The adventure of the tiny, swimming VideoRay robot inside the sunken USS Arizona battleship is documented in a new book by Daniel Lenihan, entitled Submerged: Adventures of America’s Most Elite Underwater Archeology Team. Among other missions of surveying, mapping, investigating, and protecting the shipwrecks and sites that constitute America’s sunken heritage, Submerged documents missions through the USS Arizona. On this mission, the tiny, remote-control VideoRay was identified as the only piece of equipment small enough to penetrate places divers dare not go while not disturbing the archeological integrity of the wreck.
Sized slightly larger than a shoe box, VideoRay sneaked through portholes, air ducts, manholes, and holes created by bomb blasts. With its video eye, the VideoRay captured incredible details of ship life and entered cabins unseen by human eyes since 1943. Bob Christ, vice president of VideoRay, was the ROV pilot for the mission. In the chapter entitled “Pearl 2001: The Adventure Continues,” Lenihan recounts an exploration with the VideoRay into the second deck:
Suddenly, while moving methodically from compartment to compartment, with its little mechanical claw full of sensors, the ROV has stopped dead, the operator seemingly paralyzed by the image clearly displayed on the monitor. It’s an ordinary enough scene on the surface but here it makes the hair stand up on my neck. The VideoRay has entered a closet, or “hanging locker,” in Navy parlance. It is sending back a signal that reconstitutes on the screen as an officer’s dress jacket, still neatly arranged on its hanger where it was placed sixty years earlier, probably on the night of December 6, 1941.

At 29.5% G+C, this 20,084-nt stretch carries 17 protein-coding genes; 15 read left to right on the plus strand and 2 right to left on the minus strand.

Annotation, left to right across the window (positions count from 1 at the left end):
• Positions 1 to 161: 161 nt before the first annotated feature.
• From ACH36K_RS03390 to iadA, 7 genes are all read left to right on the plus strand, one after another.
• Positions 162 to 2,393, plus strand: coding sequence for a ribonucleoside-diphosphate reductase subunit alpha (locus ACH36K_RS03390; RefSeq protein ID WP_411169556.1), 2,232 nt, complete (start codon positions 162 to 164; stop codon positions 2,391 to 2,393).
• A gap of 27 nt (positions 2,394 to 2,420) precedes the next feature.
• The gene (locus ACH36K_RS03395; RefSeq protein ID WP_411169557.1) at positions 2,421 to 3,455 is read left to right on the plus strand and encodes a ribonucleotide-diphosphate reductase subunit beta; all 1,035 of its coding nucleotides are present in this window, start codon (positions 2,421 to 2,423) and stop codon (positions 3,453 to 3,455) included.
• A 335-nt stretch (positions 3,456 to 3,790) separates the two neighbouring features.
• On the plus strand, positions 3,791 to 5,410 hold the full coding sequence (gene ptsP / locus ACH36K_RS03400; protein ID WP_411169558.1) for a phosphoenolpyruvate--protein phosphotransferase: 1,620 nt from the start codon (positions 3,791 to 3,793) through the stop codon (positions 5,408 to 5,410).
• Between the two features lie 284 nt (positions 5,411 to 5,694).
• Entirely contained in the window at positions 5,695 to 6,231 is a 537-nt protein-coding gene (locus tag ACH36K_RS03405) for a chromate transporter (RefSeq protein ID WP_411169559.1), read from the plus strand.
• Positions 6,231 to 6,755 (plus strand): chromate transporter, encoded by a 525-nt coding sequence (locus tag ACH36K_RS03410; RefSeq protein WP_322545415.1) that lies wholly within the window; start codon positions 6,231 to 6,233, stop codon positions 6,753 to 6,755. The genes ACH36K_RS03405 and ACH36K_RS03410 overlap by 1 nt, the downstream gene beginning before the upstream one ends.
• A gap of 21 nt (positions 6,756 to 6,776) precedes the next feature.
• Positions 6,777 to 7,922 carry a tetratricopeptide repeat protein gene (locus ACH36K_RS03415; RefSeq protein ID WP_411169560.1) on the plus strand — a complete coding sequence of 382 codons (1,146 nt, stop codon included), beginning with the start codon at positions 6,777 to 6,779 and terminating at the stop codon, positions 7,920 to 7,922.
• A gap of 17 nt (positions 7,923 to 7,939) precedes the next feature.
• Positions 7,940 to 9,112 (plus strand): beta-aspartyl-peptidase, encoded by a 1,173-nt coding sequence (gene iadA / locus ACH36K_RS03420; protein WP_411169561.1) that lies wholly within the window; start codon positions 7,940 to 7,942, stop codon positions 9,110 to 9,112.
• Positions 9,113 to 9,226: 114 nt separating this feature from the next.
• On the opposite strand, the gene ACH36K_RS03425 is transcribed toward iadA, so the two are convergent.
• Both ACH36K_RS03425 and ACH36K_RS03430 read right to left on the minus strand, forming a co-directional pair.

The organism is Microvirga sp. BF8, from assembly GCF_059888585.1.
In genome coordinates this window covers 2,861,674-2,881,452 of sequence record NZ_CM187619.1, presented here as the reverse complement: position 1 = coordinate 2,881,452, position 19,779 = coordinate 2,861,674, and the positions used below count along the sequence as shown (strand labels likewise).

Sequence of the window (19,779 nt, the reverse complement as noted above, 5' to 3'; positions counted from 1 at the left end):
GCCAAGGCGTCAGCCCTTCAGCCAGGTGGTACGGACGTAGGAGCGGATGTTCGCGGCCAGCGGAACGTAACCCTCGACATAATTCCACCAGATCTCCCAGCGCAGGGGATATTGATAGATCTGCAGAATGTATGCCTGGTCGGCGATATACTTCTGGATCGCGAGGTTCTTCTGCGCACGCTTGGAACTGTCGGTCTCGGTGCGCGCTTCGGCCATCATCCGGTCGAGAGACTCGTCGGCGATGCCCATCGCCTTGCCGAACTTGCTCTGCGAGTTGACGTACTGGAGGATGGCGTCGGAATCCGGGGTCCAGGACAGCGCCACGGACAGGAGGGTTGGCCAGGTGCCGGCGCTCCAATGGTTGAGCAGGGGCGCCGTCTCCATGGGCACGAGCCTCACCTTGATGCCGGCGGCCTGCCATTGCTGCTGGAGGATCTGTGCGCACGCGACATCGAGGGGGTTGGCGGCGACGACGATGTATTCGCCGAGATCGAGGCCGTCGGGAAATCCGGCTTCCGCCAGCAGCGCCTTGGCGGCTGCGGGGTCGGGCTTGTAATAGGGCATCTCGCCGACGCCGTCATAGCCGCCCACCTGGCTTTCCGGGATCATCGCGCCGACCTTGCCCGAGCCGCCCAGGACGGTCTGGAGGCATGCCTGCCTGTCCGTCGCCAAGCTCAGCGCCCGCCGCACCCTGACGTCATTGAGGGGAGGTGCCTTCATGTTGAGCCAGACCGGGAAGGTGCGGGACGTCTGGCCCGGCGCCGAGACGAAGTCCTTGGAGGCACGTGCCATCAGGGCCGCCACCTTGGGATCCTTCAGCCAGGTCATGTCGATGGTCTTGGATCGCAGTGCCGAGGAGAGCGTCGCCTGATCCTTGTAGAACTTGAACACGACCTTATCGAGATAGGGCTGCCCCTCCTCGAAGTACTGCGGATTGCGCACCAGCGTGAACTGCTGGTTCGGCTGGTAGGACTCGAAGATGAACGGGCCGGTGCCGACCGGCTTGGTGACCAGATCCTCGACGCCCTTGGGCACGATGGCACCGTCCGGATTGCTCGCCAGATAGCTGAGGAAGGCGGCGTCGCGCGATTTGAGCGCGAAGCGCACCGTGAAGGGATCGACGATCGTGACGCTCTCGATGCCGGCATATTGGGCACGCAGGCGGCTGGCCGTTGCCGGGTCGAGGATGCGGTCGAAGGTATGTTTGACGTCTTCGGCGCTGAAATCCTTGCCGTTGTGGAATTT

One of the world’s leading underwater archeologists, Lenihan recounts experiences from his 24 years as founder and head of the Submerged Cultural Resources Unit (SCRU) team of the National Park Service. On the mission inside the USS Arizona, Lenihan helped execute the largest mapping project ever conducted underwater. He shares his personal journey to explore and video the entire ship. In Lenihan’s presentations and book signings around the U.S., he displays a picture of two VideoRays on their way into the Arizona. During interviews, he often talks about the VideoRay as the latest interior imaging technology.
A delight for anyone interested in diving, archeology, American history, adventure, and rescue missions, this fast-paced book brings an entirely new perspective to the marvels of America’s underwater treasures.
SUBMERGED: ADVENTURES OF AMERICA’S MOST ELITE UNDERWATER ARCHEOLOGY TEAM (Newmarket Press, $25.95 hardcover, 6” x 9”, 304 pp., Pub Date: March 4, 2002).